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Cover Story: As American As Apple Pie

New documentary film investigates the often hypocritical issue of steroids to get bigger, stronger and faster

By Jason Gargano · July 16th, 2008 · Cover Story
  America on Steriods
Jason Kidwell

America on Steriods

Americans are obsessed with being the biggest and the best. From business to war to sports, we have a long-running compulsion with winning.

It should then come as no surprise that American athletes are compelled to do everything in their power to get an edge, including using performance-enhancing drugs.

Well, not quite. During a 2004 congressional hearing on steroids, Sen. Joe Biden said the use of performance-enhancing drugs by our athletes is "simply un-American."

Many people seem to agree with Biden. The demonization of steroids and its users has increased rapidly in recent years -- from the merciless attacks on Barry Bonds to the purging of Tour de France competitors to the endless questioning of athletes in every sport. Expect to hear even more on the topic over the next month as the Summer Olympics loom in China.

Yet for all of our self-righteous anger, little official research has been done on the topic of performance-enhancing drugs. Chris Bell's Bigger, Stronger, Faster looks to kick-start a much-needed conversation on an issue rife with hypocrisy and ignorance.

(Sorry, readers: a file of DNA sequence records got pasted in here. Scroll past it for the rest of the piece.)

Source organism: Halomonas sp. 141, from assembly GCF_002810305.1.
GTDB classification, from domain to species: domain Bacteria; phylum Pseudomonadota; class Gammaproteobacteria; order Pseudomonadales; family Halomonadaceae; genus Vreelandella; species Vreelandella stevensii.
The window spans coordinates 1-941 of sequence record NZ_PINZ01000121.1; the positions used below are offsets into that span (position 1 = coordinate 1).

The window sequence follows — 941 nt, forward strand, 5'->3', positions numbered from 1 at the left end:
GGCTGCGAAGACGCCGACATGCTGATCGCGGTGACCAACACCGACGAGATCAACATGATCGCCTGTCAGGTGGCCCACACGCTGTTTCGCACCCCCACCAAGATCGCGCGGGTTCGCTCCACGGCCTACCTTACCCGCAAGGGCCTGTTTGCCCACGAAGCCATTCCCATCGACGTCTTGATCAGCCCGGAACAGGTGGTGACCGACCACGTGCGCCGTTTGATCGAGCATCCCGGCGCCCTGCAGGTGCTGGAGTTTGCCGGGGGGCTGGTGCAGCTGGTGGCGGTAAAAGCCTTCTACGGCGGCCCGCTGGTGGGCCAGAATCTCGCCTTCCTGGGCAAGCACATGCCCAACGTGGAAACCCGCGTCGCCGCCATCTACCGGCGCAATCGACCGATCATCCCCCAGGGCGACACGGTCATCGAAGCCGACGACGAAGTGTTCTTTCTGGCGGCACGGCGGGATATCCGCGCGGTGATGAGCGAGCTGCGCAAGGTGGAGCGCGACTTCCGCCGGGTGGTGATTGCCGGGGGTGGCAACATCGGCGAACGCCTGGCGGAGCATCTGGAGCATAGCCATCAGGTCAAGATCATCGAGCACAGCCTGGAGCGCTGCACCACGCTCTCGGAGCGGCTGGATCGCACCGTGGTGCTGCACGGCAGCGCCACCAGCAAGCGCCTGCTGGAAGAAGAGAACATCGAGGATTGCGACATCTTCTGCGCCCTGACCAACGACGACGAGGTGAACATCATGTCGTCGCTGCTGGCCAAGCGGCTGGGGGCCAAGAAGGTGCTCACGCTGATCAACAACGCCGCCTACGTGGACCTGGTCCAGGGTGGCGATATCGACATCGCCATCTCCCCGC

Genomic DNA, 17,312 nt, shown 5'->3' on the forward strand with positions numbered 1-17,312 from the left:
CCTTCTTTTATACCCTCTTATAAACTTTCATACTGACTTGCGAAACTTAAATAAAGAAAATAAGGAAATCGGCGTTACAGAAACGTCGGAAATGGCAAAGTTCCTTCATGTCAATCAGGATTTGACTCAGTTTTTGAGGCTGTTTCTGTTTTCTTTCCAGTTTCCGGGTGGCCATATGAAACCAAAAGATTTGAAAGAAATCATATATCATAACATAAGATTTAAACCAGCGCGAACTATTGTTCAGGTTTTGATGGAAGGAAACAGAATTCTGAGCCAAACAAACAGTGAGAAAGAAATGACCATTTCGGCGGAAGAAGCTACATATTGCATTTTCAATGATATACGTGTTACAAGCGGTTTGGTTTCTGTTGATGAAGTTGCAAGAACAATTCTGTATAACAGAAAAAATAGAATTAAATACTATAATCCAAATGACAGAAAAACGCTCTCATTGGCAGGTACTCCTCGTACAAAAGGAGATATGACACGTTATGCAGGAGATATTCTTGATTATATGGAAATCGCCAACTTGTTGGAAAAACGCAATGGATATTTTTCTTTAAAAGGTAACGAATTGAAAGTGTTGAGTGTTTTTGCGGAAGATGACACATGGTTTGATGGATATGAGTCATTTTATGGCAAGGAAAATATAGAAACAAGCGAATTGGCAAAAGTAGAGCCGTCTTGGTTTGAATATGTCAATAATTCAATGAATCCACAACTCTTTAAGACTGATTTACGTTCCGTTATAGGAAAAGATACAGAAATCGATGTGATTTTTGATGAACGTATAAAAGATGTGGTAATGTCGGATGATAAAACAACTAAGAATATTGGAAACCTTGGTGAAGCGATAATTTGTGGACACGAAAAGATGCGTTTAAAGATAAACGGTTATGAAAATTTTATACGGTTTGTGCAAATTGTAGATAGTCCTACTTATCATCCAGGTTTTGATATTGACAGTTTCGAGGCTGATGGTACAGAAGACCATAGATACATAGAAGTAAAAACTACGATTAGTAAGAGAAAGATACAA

His new documentary is a funny, wildly entertaining, often fascinating investigation of steroids that delves into the issue on both a personal and larger-scale level.

Contrary to Biden's claim, one of the film's many muscle-bound interviewees says that steroids are "as American as apple pie." Bigger Stronger, Faster tries to find out which of these polar-opposite statements is closer to the truth.

"Sports are the last bastion of hope for America as a clean, pure society," the 35-year-old Bell says by cell phone from California. "Everything else has gone down the tubes. And it becomes a really difficult thing when you have performance-enhancing drugs in sports. What do you tell the kids? It's a weird, sticky, messy area."

'Be a real American!'